Feeling cheated

Leaders who cheat on spouses should be held accountable.

Bronwyn Miller

Just over a week ago, retired four-star Gen. David Petraeus resigned as director of the Central Intelligence Agency, citing an extramarital affair that had been revealed by an FBI investigation. He has been married for more than 37 years.

Many are confused and outraged by Petraeus’ resignation. “Why couldn’t he just admit what he did, apologize to his family and continue on in his job?” Susan Adams wrote in Forbes. Military journalist Tom Ricks shrugged off his behavior: “What we have … is shocking proof that Gen. Petraeus is a human being.” Steve Siebold wrote in the Huffington Post that this “personal matter” should not concern America or Congress, adding that “if we weeded out all the politicians that have affairs, D.C. would be a ghost town.”

Didn’t we all learn at an early age that “everybody’s doing it” is not a sound, viable reason for doing something we know we shouldn’t? Condoning Petraeus’ behavior with the argument that “he’s not the first, and he won’t be the last” problematically trivializes the act of cheating in a way that cruelly ignores the pain of those who have been cheated on and disregards the character flaws that lead to the decision.

The fact is that cheating and lying to hide it undeniably reveal traits that we should not want in a leader. If in one area of his life an individual is capable of incredibly poor judgment, dishonesty, broken promises and disregard for those to whom he claims to be committed, how can we continue to wholeheartedly trust his character in another area? It is naive to argue that our personal and professional lives are not inextricably linked. We might wear a lot of hats, but they’re all on the same head.

Cheating is not inevitable. Indeed, particular biological and genetic mechanisms may wire us against monogamy. But scientists also agree that we very much have the ability to override such impulses and make very conscious decisions about whether we cheat. “Biology made me do it” is simply not an excuse. If a man or woman feels incapable of monogamy, the solution is incredibly easy: don’t purport oneself as the opposite. Be upfront about your limitations — and definitely don’t propose to someone.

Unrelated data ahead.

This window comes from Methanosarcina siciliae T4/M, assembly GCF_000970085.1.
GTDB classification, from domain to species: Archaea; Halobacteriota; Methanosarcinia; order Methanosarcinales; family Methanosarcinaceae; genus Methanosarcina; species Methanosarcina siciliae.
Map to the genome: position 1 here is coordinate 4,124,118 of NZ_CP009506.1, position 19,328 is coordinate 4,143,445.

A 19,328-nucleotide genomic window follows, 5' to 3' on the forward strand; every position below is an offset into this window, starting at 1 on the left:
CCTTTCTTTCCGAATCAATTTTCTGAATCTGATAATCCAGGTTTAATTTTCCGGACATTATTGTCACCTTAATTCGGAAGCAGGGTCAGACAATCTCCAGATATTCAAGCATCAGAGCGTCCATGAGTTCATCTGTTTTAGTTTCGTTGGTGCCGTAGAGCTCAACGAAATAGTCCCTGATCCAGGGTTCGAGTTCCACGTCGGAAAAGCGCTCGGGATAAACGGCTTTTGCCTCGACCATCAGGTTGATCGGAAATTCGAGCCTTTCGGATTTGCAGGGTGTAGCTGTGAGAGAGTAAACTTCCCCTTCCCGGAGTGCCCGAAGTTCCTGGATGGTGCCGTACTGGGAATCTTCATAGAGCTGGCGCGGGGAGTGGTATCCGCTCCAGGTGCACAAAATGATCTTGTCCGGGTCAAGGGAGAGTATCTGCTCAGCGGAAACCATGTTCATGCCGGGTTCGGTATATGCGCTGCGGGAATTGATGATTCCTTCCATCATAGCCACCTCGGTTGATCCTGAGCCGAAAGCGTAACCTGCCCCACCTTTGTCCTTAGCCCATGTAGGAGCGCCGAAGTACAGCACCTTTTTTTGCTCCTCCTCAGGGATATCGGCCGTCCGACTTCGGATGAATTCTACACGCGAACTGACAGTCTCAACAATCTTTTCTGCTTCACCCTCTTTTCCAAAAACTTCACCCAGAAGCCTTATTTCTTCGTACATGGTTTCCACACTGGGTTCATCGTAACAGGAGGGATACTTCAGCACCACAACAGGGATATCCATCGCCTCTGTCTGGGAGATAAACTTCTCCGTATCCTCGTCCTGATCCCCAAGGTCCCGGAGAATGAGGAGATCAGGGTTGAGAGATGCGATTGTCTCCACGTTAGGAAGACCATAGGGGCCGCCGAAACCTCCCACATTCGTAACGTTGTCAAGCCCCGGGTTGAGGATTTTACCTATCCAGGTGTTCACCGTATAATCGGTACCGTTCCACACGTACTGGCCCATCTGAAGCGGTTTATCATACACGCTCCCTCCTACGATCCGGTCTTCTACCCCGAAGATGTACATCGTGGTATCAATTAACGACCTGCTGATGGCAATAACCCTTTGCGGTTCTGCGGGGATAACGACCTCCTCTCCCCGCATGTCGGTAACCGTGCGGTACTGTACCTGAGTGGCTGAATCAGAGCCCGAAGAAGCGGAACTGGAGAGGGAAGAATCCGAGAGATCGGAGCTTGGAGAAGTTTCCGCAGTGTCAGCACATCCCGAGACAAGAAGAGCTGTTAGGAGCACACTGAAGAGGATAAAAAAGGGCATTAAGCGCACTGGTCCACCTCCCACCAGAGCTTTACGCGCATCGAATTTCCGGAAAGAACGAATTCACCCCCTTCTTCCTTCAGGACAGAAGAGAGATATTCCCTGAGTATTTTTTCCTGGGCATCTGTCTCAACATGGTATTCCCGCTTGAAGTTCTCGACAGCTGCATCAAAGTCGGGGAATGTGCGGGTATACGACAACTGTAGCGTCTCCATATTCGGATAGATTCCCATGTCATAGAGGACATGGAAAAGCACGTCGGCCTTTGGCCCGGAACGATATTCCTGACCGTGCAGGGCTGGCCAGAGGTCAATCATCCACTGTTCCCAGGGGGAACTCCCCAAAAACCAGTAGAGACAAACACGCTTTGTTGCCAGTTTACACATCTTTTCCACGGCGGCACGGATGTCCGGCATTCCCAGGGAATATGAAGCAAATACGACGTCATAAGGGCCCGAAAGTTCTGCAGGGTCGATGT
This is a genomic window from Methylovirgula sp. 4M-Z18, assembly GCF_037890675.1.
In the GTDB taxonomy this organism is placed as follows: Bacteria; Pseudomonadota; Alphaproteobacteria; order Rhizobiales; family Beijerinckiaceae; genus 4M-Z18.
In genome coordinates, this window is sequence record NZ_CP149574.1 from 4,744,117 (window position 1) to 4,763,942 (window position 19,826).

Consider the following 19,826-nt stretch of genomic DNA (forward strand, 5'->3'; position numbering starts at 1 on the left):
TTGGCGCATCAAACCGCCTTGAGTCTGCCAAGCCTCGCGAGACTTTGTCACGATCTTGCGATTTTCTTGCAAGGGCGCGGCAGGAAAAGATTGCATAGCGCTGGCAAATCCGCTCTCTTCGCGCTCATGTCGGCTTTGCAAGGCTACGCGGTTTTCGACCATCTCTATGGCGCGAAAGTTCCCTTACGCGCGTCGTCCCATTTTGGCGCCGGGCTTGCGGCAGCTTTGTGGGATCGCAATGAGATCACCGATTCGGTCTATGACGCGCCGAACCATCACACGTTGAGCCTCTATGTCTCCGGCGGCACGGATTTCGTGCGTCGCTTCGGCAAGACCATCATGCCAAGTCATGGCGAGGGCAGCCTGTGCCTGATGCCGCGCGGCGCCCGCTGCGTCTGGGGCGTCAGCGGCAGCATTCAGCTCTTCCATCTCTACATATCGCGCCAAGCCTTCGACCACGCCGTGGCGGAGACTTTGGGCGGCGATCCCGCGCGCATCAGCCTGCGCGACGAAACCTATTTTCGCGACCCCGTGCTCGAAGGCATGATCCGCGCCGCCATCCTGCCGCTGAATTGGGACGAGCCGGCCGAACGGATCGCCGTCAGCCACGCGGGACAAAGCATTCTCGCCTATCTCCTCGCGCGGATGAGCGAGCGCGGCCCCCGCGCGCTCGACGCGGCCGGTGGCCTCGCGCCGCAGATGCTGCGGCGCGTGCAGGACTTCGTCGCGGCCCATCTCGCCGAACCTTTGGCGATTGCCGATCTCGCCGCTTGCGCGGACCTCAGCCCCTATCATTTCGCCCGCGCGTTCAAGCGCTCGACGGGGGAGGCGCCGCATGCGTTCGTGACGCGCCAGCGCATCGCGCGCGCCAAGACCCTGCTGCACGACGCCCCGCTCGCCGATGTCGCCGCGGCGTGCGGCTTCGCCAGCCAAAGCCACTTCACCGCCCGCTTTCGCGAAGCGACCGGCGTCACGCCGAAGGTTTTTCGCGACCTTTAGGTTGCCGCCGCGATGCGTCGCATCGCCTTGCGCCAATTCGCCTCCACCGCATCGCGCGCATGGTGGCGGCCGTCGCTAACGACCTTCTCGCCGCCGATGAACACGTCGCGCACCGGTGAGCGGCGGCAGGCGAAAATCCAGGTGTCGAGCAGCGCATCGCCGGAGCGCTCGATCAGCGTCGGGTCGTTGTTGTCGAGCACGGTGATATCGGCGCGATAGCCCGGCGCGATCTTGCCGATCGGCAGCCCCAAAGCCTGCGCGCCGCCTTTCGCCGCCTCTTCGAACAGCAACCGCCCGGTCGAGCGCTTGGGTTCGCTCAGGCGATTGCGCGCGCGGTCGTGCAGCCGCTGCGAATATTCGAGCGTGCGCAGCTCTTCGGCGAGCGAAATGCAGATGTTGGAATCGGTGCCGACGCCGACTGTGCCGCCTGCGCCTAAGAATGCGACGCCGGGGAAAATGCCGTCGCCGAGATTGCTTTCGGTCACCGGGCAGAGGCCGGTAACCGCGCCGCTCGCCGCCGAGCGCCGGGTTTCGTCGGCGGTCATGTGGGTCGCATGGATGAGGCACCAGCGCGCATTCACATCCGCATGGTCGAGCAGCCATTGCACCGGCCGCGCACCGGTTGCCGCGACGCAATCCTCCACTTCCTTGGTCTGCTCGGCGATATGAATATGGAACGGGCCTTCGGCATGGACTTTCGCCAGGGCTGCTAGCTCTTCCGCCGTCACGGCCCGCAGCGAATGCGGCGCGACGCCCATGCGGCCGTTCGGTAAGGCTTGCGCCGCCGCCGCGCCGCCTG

The real criticism here is not at the incapability of Petraeus — or any other cheater — to be monogamous. The problem with cheaters is that they engage in a situation that is entirely avoidable. Here in the U.S. we enjoy great freedoms, and one of those is that no one can force us down the aisle and require us to make a promise of lifelong fidelity if we don’t want to. Had Petraeus been single when his raunchy sexual exploits were revealed and issues of infidelity and dishonesty were not at play, the conversations would be much different.

Those calling for Petraeus to remain in his position are using petty excuses that disrespect the importance of trust and accountability in all of our interactions, both privately and professionally. Ironically, those of us who actually want Petraeus to be responsible for his affair are being accused of “prudishly” holding onto “a stubbornly old-fashioned sense of family,” serving as an example of “America’s emotional immaturity around sex and politics.” On the contrary, it is much more primitive to tout the argument that “everyone cheats” than it is to accept that perhaps not everyone is meant to be married. It is an entirely fair expectation that as part of a highly evolved species we be able to know our own limitations and feel comfortable in publicly engaging in whatever level of commitment we choose: singlehood, open relationships or monogamy. This personal choice should be respected, but if we lie, we should be held accountable.